Quantification of Reactive Phosphorus in Lake Mendota Sediments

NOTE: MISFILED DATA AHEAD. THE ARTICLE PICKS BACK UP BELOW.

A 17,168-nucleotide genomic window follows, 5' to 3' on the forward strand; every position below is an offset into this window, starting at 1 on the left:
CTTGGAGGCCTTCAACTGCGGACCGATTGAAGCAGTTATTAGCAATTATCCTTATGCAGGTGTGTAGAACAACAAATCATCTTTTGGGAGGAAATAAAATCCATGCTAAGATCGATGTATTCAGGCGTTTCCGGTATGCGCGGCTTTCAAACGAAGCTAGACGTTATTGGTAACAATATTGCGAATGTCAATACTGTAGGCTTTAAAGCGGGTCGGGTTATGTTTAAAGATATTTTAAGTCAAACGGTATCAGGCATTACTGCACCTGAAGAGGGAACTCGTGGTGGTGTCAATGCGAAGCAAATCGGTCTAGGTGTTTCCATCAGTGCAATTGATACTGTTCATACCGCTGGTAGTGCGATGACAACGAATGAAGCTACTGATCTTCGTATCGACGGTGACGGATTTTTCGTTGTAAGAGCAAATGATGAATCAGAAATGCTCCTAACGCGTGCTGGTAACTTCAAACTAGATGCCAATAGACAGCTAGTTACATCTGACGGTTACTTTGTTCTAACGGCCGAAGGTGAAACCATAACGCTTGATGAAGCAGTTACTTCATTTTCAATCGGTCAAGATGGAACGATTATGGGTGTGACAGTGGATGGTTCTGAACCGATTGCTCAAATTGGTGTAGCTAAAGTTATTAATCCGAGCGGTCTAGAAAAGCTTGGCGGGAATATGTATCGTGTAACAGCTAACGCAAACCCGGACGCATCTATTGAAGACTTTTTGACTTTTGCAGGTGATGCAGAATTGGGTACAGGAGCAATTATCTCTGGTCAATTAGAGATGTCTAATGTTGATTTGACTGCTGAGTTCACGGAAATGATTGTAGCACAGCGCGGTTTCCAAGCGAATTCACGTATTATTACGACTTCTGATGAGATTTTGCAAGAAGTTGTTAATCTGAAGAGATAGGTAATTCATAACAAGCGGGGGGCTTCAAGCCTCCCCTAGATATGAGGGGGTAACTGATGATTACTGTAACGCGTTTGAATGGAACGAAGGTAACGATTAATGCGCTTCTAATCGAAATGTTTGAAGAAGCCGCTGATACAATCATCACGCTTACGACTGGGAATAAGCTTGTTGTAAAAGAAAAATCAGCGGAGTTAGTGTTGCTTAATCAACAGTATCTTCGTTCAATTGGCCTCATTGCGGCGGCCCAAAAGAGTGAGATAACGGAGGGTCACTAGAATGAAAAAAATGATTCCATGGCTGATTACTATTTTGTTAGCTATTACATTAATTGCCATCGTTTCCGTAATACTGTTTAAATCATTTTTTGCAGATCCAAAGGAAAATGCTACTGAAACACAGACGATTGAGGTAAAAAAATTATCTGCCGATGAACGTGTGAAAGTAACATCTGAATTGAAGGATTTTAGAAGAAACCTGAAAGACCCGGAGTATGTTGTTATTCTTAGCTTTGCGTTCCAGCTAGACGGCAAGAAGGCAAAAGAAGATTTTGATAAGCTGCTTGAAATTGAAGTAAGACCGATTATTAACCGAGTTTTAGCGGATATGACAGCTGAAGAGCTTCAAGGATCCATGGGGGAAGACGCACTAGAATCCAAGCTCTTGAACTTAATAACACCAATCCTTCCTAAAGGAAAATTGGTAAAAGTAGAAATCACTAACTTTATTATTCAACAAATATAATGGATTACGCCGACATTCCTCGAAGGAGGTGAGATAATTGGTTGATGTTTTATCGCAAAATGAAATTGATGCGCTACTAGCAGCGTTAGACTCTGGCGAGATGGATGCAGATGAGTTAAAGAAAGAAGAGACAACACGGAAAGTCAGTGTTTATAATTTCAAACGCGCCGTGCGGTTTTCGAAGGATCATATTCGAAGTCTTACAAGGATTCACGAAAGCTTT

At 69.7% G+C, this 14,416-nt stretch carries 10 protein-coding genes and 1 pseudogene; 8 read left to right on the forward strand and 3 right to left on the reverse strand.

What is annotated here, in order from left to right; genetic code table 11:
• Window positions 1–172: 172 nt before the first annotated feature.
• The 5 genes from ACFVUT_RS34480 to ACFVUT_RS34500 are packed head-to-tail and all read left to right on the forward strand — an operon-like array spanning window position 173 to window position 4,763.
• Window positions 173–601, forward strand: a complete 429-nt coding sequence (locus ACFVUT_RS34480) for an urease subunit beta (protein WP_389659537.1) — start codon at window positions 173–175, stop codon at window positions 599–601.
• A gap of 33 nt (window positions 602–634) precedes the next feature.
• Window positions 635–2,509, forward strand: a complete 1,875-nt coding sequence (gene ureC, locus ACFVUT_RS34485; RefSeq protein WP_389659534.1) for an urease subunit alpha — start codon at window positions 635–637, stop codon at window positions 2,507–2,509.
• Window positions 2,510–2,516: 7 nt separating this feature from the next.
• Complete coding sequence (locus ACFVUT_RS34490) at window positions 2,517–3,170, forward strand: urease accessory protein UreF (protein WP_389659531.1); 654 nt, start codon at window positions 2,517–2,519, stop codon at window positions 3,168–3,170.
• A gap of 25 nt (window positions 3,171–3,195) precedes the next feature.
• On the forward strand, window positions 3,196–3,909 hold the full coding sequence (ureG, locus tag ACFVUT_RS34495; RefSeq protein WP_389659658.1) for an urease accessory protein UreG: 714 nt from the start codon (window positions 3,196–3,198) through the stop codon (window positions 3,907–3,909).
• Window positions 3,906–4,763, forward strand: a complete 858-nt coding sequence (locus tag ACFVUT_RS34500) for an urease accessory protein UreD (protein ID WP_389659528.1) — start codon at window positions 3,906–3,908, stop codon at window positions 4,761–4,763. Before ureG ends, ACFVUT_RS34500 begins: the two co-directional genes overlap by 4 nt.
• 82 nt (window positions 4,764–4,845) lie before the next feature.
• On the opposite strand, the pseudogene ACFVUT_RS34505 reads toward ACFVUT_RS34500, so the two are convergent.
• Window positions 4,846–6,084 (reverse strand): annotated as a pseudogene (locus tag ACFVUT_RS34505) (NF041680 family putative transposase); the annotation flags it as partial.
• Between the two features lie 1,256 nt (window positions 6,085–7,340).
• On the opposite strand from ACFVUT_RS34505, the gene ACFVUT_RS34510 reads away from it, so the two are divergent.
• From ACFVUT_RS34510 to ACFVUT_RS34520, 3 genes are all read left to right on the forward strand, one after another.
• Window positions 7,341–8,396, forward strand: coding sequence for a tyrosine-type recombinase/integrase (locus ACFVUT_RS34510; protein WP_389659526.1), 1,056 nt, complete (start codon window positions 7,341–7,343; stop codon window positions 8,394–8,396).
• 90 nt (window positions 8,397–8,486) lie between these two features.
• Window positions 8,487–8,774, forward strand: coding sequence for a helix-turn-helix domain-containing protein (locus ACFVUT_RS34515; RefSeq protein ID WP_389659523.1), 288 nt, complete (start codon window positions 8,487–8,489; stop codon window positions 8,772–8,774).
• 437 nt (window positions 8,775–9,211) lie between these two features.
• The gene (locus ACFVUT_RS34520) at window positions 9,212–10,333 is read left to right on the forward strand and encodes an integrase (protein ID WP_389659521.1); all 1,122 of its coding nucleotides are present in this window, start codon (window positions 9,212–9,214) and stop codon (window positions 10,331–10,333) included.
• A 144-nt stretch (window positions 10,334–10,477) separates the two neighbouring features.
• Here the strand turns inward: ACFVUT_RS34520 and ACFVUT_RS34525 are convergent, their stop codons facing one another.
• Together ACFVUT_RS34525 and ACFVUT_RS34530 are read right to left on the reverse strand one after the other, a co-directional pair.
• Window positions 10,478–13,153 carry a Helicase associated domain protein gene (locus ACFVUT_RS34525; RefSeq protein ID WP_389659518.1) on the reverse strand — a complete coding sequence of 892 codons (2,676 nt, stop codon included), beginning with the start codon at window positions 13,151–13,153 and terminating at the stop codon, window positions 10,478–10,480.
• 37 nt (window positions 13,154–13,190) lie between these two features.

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1 Quantification of Reactive Phosphorus in Lake Mendota Sediments By: Jeremy, Advisor Dr. Mike Penn Most of the phosphorus (P) that enters lakes from external inputs is attached to soil or sediment. This sediment settles to the bottom of the lake where it accumulates. Over time, the P attached to this sediment may be released into the lake through various chemical and biological reactions. Simply reducing external inputs of P (runoff, fertilizer, manure) may not be enough to immediately lower P levels within the lake. In some cases, lake P concentrations remain high even after external inputs are decreased. This is caused by internal inputs of P that occur within the lakes. These internal inputs, specifically inputs from reactive sediment P release, are the subject of my research. Reactive P is a fraction of the total P bound to the sediment that can be recycled into the lake. The release of recycled P from sediments increases the internal loading of P in the lake and therefore increases P concentration throughout the entire lake. Therefore, it is necessary to identify the fractional amount of reactive P compared to total P found in the sediment. The purpose of my research is to determine what percentage of this total P is bio-available (potentially contributing to algal growth). Introduction Phosphorus (P), a naturally occurring nutrient, is essential for all life forms. As the agricultural industry continues to expand, supplemental additions of P (beyond naturally occurring levels) have occurred in order to increase production in crop and livestock enterprises (Sturgul, 2002). Supplemental additions of P have also occurred from urban stormwater runoff due to increased development. The increasing level of P usage causes concern due to the impact the nutrient has on surface water resources. Phosphorus is the limiting nutrient in freshwater environments (Cooke, 1993), thus it has the greatest influence on the amount of biological growth, such as algae and other aquatic vegetation, which occurs in a given body of water. The growth of this aquatic vegetation is often limited by the amount of P present. Consequently, the more P that is present, the more biological growth will occur. The Big M, Vol IV,